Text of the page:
A Brief History of the Early Beaumont Jewish Community
By W. T. Block
(Originally published in The Texas Gulf Historical and Biographical Record in November 1984)
Dedicated to the late Rabbi N. J. Friedman, D.D., D. Th. 1
As strange as it may seem, not all early American states and colonies treated Jews as their equals. As far back as 1700, there is no record of differential treatment of Jews in South Carolina, whereas the state of Maryland saddled them with legal disabilities until 1825.2 Early Beaumont, Texas, like Charleston, South Carolina, offered an amenable and equitable climate for Jews to compete, and although Jewish settlement here came comparatively late, it quickly flourished.
Those Jews entering Texas during the 1840’s usually remained in Galveston and by 1867 had established a synagogue there. As economic opportunity developed elsewhere in Texas, many migrated from the Island City. Simon Wiess, a Beaumont merchant in the year 1838, is generally credited as having been the first Jew to arrive in Jefferson County. Wiess, however, married a Presbyterian, and apparently abandoned his Mosaic faith after his arrival in Texas.3 Except for itinerant wagon peddlers,4 no other Jews are known to have arrived in Beaumont until 1878, when Morris J. Loeb moved his family here and opened a cigar store.5 Wolf Bluestein and J. Solinsky settled in Orange in 1876. 6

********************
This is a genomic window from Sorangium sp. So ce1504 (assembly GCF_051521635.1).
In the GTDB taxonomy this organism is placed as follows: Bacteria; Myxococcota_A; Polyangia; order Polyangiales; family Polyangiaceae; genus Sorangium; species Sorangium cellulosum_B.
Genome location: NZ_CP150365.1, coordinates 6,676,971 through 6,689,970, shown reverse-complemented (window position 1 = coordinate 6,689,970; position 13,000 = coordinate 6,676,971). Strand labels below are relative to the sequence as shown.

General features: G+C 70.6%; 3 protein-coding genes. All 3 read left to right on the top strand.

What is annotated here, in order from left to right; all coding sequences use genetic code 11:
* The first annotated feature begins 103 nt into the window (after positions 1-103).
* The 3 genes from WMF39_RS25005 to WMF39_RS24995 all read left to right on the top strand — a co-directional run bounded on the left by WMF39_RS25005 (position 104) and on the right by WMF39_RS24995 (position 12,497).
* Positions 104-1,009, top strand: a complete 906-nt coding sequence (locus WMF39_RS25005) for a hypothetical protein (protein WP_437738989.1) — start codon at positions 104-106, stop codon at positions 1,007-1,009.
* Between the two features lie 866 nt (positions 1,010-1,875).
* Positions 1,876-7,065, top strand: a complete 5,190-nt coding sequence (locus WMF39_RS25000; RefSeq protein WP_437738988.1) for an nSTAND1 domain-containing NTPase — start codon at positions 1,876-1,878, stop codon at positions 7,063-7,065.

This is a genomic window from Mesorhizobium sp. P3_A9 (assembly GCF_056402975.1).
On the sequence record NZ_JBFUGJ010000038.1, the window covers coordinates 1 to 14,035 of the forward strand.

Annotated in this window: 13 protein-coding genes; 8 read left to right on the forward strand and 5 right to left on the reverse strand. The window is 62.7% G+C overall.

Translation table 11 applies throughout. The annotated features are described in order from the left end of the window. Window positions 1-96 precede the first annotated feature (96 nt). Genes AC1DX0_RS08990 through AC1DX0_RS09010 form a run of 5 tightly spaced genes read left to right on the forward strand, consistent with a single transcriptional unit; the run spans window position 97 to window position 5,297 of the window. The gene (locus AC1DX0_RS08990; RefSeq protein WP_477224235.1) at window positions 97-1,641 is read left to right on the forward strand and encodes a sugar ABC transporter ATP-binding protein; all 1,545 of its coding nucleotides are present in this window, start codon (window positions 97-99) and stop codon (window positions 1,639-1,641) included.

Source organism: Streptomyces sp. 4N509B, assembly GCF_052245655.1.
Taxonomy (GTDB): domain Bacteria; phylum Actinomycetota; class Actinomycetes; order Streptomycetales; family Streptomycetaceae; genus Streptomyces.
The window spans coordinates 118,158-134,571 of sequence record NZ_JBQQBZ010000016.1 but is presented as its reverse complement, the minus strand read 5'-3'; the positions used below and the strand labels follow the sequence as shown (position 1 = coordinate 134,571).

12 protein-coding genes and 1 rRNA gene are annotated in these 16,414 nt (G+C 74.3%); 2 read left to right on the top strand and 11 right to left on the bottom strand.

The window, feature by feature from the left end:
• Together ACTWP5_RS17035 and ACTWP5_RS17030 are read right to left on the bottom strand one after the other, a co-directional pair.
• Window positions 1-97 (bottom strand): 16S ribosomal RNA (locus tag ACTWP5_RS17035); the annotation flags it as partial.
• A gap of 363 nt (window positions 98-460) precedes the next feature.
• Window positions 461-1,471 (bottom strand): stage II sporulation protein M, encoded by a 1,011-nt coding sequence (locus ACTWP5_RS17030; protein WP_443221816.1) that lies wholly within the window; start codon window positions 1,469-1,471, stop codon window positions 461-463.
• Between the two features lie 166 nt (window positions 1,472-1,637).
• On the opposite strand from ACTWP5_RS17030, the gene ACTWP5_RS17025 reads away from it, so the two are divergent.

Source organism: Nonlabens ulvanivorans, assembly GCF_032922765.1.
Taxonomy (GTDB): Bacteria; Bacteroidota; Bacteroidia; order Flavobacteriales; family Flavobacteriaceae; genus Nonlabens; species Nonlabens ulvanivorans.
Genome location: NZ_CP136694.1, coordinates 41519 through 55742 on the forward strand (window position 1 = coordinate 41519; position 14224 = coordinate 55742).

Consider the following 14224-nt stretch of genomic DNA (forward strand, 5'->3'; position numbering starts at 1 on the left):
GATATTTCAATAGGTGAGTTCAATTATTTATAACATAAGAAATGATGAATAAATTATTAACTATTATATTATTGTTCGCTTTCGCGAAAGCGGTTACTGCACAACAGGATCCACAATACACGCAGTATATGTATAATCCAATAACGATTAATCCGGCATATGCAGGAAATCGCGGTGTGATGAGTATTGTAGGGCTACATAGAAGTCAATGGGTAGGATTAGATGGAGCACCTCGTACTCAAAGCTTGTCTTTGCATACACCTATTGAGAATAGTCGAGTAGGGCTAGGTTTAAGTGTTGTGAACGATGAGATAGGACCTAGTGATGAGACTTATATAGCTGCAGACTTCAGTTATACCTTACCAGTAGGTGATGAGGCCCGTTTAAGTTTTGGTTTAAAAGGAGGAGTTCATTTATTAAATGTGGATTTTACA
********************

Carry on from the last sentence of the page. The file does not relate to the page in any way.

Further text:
1During the writer’s undergraduate years at Lamar University, Dr. Friedmann assisted him immensely in the fields of Colonial American Judaism, Jewish criminality, and Jewish juvenile delinquency.
The writer wishes to express appreciation to Mrs. Henrietta Galewsky and Mr. Lawrence Blum for checking this manuscript for accuracy of substance.
2O. Handlin, Adventure in Freedom: Three Hundred Years of Jewish Life in America (New York: 1954), p. 18; Lee Levinger, History of the Jews in the United States (Cincinnati: 1930), p. 91; 3. R. Marcus, Early American Jewry (Philadelphia: 1951), II, 67, 231; C. Reznikoff. The Jews of Charleston (Philadelphia: 1950), p.4.